What the New Testament Doesn’t Say

Have you ever wondered why the church does what Paul says and not what the gospels say? According to the gospels, Jesus said to follow the Law of Moses and to do everything the Pharisees say. Paul says the Law of Moses can’t be followed and it seems, means very little to him in his teachings. The Christian church is essentially the church of Paul and not the church of Jesus.

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There are a few phrases that are not found in the New Testament. They include: thus says the L-rd; G-d said; the word of the L-rd came to …  These phrases are not found anywhere in the New Testament for a very good reason.  It is not from HaShem.  There is no true prophecy in any of those books.  The books of the prophets are alluded to in many places by the New Testament writers. Most are misquotes, some are not quotes from the prophets at all, the rest are just wrong.

Prophecy is a peculiar and often misunderstood thing.  Most people think it is something like fortune-telling, that it is a way of telling the future.  We know that during the time of the Bible, there were many prophets.  King David had Nathan the Prophet who would come to him and tell him what G-d had said.  Such was the job of the prophet, to relay what G-d had said regarding something that had happened, was happening, or was/is going to happen.  Out of the thousands of prophets who lived, only a few left any documentation as to what HaShem said to them.  The last of the prophets was Malachi, thought by many to have actually been Ezra the Scribe. After the time of the Book of Malachi, there was no more prophecy in the world.  The reason so many prophets were left out of the Bible is because what they had to say didn’t pertain to us.  It wasn’t necessarily about the future.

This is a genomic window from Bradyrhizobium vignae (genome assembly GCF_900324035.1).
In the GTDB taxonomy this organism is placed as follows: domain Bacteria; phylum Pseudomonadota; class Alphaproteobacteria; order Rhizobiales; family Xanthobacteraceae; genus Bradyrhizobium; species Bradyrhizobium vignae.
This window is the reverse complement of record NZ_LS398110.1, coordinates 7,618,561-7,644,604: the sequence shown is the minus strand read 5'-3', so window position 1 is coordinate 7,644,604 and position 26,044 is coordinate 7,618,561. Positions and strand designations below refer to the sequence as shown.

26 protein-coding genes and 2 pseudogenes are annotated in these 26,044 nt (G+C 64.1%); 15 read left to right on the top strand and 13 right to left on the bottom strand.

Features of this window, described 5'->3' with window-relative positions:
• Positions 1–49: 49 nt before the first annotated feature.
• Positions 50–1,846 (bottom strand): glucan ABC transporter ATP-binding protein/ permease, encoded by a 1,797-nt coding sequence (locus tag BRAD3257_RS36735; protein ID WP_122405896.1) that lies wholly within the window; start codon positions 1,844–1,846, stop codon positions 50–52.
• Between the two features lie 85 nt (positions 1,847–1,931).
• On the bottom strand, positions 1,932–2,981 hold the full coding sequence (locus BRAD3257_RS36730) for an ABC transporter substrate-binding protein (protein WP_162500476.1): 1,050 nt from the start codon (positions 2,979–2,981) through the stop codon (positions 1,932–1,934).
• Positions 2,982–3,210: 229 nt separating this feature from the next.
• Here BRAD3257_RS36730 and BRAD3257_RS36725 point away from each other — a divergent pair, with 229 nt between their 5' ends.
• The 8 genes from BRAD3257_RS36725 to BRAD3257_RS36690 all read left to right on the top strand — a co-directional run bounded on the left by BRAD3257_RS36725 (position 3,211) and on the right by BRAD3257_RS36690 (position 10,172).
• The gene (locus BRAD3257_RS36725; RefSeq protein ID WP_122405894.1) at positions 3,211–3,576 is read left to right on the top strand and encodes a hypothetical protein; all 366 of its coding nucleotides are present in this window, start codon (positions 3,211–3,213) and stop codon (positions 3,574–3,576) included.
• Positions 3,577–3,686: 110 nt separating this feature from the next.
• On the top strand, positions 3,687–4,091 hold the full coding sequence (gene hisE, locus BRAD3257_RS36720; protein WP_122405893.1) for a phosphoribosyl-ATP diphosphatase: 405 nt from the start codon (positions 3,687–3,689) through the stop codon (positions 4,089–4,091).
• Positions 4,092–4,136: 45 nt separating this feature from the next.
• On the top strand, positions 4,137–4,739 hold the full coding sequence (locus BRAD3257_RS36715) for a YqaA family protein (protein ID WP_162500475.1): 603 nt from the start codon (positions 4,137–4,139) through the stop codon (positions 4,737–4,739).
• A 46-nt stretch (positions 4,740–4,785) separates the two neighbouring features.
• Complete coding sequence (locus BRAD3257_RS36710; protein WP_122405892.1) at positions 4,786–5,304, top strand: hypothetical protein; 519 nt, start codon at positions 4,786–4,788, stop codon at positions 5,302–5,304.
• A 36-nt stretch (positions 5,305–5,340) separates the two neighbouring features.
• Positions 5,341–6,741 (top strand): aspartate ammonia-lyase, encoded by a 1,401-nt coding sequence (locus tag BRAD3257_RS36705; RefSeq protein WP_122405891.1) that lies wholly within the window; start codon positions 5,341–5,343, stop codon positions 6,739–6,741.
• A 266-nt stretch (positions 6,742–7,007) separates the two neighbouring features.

The Bible instructs us how to identify a false prophet.  Deuteronomy 13 gives plain, easy to follow instructions.  Take a moment and read the text for yourself.  Know that it is not giving you permission to stone anyone.  The death penalty can only be imposed by the Sanhedrin, that is the central rabbinical supreme court of ancient Israel, composed of 71 sages.  There are many signs and wonders outlined in the New Testament.  But the central theme is that of doing away with the Law of Moses and following the teachings of Paul. This is in direct violation of Deuteronomy 13.  The last verse sums it up. 19 For you shall hearken to the voice of the Lord your God, to keep all His commandments which I command you this day, to do that which is proper in the eyes of the Lord, your God.  Does this really sound like the words of Paul?   If Paul agreed with this scripture, there would be Christians all over the world keeping kosher and observing the Sabbath.  Obviously, Paul wanted something different for his church.